Left to right, Fillipino American World War II veterans Joaquin Tejada, 80, of Washington, Guillermo Rumingan, 78, of Arlington, Va., and Celestino Almeda, of Alexandria, Va., visit the National World War II Memorial in Washington Thursday, April 29, 2004. More than 200,000 Filipino soldiers fought in WWII, fighting along side American soldiers, many are now American citizens. A hundred Filipino veterans and their families plan to attend the memorial's dedication in May. (AP Photo/Matthew Cavanaugh)Matthew avanaugh / AP file
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Veterans' advocates are raising funds to cover the cost for replicas of a Congressional Gold Medal that is expected to be presented to Filipino and Filipino-American World War II veterans later this year.
The legislation culminated a decades-long fight by advocates for the veterans, who were stripped of benefits promised to them for their military service after the Rescission Act of 1946.
“Literally, [these veterans] have been waging an additional battle after World War II for over 70 years for the simple dignity of recognition,” Ben de Guzman, program manager of the Filipino Veterans Recognition and Education Project (FilVetREP), told NBC News. “Now that this Congressional Gold Medal legislation has afforded them some degree of recognition, we think that the least we can do as a grateful community is to make sure that they don't have to pay the additional $52 to get their replica of that medal.”
A presentation of the medal has been scheduled for Oct. 25, according to the office of Rep. Tulsi Gabbard (D-HI), who with Sen. Mazie Hirono (D-Hi), sponsored the legislation in Congress.
“The United States is indebted to the service, bravery, and perseverance of Filipino veterans of World War II," Gabbard said in a statement. "I am proud that we can correct the record today, and finally honor the service and sacrifice of these heroes and their families, and ensure they are never forgotten.”
America is finally correcting the record to honor the service & sacrifice of Filipino World War II veterans w/ the Congressional Gold Medal pic.twitter.com/xINQqKWxjM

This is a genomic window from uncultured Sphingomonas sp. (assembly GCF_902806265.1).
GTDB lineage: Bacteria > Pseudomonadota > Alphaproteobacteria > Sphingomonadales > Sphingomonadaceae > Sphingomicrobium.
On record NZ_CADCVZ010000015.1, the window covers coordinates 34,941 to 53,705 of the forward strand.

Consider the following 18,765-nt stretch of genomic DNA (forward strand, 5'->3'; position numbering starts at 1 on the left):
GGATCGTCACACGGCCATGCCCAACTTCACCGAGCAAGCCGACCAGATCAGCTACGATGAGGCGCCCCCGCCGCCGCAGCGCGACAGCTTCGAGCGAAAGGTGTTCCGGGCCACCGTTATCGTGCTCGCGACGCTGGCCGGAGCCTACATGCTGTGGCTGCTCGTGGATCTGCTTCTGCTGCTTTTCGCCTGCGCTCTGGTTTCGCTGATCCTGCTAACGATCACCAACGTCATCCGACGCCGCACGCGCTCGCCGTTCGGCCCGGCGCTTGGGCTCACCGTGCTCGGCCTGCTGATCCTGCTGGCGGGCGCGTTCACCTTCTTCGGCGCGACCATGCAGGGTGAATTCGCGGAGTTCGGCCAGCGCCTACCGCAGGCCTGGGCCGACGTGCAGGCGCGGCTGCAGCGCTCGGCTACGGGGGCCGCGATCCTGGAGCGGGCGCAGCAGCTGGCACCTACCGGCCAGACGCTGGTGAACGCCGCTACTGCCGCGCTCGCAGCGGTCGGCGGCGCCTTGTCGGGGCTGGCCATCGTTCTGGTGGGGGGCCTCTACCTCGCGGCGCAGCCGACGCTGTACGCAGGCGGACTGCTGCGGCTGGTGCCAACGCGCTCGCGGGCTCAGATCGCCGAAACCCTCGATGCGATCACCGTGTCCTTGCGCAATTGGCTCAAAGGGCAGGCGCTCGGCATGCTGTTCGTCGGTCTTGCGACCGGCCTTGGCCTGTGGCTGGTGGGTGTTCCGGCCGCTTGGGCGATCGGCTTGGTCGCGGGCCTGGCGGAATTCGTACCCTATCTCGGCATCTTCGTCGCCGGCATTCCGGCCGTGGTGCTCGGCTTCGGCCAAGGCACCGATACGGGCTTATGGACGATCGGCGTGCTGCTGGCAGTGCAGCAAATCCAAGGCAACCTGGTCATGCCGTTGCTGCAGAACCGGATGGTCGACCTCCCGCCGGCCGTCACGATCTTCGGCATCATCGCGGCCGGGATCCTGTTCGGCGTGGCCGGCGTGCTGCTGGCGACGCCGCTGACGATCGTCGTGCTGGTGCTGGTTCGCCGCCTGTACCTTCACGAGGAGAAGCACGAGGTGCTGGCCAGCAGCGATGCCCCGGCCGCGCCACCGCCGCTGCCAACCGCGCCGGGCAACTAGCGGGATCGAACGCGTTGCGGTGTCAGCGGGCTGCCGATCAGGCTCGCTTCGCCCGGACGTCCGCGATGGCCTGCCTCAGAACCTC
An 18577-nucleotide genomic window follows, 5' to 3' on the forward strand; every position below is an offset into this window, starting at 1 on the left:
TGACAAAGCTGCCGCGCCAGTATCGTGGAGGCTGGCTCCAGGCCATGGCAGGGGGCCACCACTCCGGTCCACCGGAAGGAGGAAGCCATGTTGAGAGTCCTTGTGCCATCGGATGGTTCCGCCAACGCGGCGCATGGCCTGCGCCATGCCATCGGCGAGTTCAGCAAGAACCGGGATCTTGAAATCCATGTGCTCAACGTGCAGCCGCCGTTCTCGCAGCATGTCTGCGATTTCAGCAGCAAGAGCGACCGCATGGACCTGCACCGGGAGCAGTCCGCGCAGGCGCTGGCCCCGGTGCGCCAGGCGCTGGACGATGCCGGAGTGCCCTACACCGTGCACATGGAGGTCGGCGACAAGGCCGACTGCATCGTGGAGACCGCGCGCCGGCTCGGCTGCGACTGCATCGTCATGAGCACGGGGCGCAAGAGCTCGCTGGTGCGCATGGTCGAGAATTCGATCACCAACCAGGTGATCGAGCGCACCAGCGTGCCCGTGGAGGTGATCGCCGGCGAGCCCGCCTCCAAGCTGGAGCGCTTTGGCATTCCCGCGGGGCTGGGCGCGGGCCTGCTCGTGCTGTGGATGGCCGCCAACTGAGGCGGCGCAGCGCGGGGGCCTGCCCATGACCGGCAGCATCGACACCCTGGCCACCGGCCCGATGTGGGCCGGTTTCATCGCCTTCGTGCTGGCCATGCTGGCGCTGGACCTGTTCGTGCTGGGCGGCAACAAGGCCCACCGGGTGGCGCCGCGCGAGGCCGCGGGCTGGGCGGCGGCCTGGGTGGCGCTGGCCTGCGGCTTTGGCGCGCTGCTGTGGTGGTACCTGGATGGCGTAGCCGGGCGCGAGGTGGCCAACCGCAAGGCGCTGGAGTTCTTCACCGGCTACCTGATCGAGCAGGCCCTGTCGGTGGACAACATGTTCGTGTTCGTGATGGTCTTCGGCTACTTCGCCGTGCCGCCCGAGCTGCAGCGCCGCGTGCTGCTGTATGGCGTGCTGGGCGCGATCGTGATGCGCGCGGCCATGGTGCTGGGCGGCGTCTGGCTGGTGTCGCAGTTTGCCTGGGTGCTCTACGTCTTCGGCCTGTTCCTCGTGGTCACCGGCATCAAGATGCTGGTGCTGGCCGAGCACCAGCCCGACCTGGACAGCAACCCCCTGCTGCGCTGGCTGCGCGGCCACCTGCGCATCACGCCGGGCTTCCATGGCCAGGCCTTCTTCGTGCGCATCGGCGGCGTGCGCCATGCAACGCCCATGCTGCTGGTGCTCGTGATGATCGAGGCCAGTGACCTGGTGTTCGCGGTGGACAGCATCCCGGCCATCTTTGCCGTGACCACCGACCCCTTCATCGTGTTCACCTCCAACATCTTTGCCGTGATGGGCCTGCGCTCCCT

“These veterans and their families overcame many challenges in their fight for compensation, family reunification, and verification of wartime service," Hirono said. "I look forward to participating in the ceremony to provide this long overdue recognition next month.”
The mint has designated FilVetREP, which works to increase awareness about the service of Filipino and Filipino-American World War II veterans, the official liaison to work with the agency to design the medal. In the meantime, FilVetREP is looking to raise $150,000 over the next few months to cover the cost of the presentation. It has made an initial order of 1,000 replicas, and is aiming to eventually raise enough money for 20,000, de Guzman said, bringing the amount needed for the medals to approximately $1 million.
An estimated 18,000 veterans and their surviving next of kin will be eligible to receive replicas, Luisa Antonio, executive director of the Veterans Equity Center (VEC), which is working with FilVetREP, told NBC News. Veterans will need to meet certain requirements and register with FilVetREP to be eligible to receive a replica.
The organization has launched an online fundraiser to pay for the medals. It has also asked supporters organized into 12 regions in the U.S. and overseas to raise $100,000 per region for the cost of the medals and other programming and events. De Guzman said that dozens of local organizations are also hosting fundraising activities.
Vivian Luna, a member of a FilVetREP region encompassing Alaska, Idaho, Oregon, and Washington, told NBC News that members organized a fundraising dinner in May that brought in $37,000. She said her region has contributed at least $43,000 so far.
Christy Poisot, president of the Houston chapter of the Filipino American National Historical Society (FANHS), told NBC News that the organization hosted a balut eating challenge to raise money. She estimated that FANHS Houston has raised close to $10,000 for FilVetREP's educational projects.
Some individuals have also taken initiative to raise their own funds. Genevieve Jopanda, a long-time advocate in the San Francisco Bay Area, used her 40th birthday as an opportunity. She told NBC News that she collected a total of $7,500 in donations and hopes to raise that number up to $10,000.
“I just felt like money should not be a barrier to them receiving the honor that they deserve because of what they sacrificed for us and for the generations to come,” Jopanda said.
The official amount of funds FilVetREP has on hand has yet to be determined, given that money is still funneling in, de Guzman said, but he estimates that the organization has received more than $50,000 from the various efforts.
Over the next two to three years, FilVetREP is also hoping to raise a total of $2 million to further cover educational projects, including an online curriculum in collaboration with the Smithsonian that will tell the stories of Filipino veterans.
Antonio, the executive director of VEC, said it is crucial that the community works together to ensure it secures the resources necessary to provide the replicas.
“The United States as a country has waited too long to recognize the veterans. This is probably the last effort or gesture of recognition [veterans] may get, simply because a lot of them are in their 90s already. As a community, this is our last opportunity to come together in support of our Filipino World War II veterans,” she said.